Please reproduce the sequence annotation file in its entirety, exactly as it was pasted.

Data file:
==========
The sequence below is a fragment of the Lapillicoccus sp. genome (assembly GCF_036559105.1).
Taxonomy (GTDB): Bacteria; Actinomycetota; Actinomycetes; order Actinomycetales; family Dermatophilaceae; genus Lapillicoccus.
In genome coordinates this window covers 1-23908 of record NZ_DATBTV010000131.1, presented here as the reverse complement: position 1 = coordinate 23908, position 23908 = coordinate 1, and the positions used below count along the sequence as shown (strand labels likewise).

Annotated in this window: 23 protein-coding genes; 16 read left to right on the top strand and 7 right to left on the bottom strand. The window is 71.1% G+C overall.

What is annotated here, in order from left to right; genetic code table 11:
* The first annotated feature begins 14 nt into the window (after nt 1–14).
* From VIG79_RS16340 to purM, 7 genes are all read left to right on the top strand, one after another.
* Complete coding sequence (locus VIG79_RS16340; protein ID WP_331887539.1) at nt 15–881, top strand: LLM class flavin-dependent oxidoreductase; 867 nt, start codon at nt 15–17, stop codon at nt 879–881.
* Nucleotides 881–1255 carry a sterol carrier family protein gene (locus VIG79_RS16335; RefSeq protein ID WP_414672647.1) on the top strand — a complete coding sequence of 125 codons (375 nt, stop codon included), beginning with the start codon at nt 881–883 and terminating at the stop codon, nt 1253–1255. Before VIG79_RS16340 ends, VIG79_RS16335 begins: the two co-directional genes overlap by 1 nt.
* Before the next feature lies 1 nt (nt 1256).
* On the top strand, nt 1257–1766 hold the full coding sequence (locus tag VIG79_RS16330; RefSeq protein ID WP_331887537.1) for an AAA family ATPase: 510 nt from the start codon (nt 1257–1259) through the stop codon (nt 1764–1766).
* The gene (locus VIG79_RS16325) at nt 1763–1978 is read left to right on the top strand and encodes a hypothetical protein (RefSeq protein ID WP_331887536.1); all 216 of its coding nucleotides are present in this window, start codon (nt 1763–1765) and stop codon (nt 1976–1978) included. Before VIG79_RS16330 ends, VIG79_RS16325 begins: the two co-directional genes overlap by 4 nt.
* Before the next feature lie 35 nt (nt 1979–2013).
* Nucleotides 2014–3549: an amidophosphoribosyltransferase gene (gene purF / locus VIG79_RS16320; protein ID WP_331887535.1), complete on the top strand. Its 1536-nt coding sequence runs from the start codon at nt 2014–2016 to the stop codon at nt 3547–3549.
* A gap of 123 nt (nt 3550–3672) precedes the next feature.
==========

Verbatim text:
The sequence below is a fragment of the Lapillicoccus sp. genome (assembly GCF_036559105.1).
Taxonomy (GTDB): Bacteria; Actinomycetota; Actinomycetes; order Actinomycetales; family Dermatophilaceae; genus Lapillicoccus.
In genome coordinates this window covers 1-23908 of record NZ_DATBTV010000131.1, presented here as the reverse complement: position 1 = coordinate 23908, position 23908 = coordinate 1, and the positions used below count along the sequence as shown (strand labels likewise).

Annotated in this window: 23 protein-coding genes; 16 read left to right on the top strand and 7 right to left on the bottom strand. The window is 71.1% G+C overall.

What is annotated here, in order from left to right; genetic code table 11:
* The first annotated feature begins 14 nt into the window (after nt 1–14).
* From VIG79_RS16340 to purM, 7 genes are all read left to right on the top strand, one after another.
* Complete coding sequence (locus VIG79_RS16340; protein ID WP_331887539.1) at nt 15–881, top strand: LLM class flavin-dependent oxidoreductase; 867 nt, start codon at nt 15–17, stop codon at nt 879–881.
* Nucleotides 881–1255 carry a sterol carrier family protein gene (locus VIG79_RS16335; RefSeq protein ID WP_414672647.1) on the top strand — a complete coding sequence of 125 codons (375 nt, stop codon included), beginning with the start codon at nt 881–883 and terminating at the stop codon, nt 1253–1255. Before VIG79_RS16340 ends, VIG79_RS16335 begins: the two co-directional genes overlap by 1 nt.
* Before the next feature lies 1 nt (nt 1256).
* On the top strand, nt 1257–1766 hold the full coding sequence (locus tag VIG79_RS16330; RefSeq protein ID WP_331887537.1) for an AAA family ATPase: 510 nt from the start codon (nt 1257–1259) through the stop codon (nt 1764–1766).
* The gene (locus VIG79_RS16325) at nt 1763–1978 is read left to right on the top strand and encodes a hypothetical protein (RefSeq protein ID WP_331887536.1); all 216 of its coding nucleotides are present in this window, start codon (nt 1763–1765) and stop codon (nt 1976–1978) included. Before VIG79_RS16330 ends, VIG79_RS16325 begins: the two co-directional genes overlap by 4 nt.
* Before the next feature lie 35 nt (nt 1979–2013).
* Nucleotides 2014–3549: an amidophosphoribosyltransferase gene (gene purF / locus VIG79_RS16320; protein ID WP_331887535.1), complete on the top strand. Its 1536-nt coding sequence runs from the start codon at nt 2014–2016 to the stop codon at nt 3547–3549.
* A gap of 123 nt (nt 3550–3672) precedes the next feature.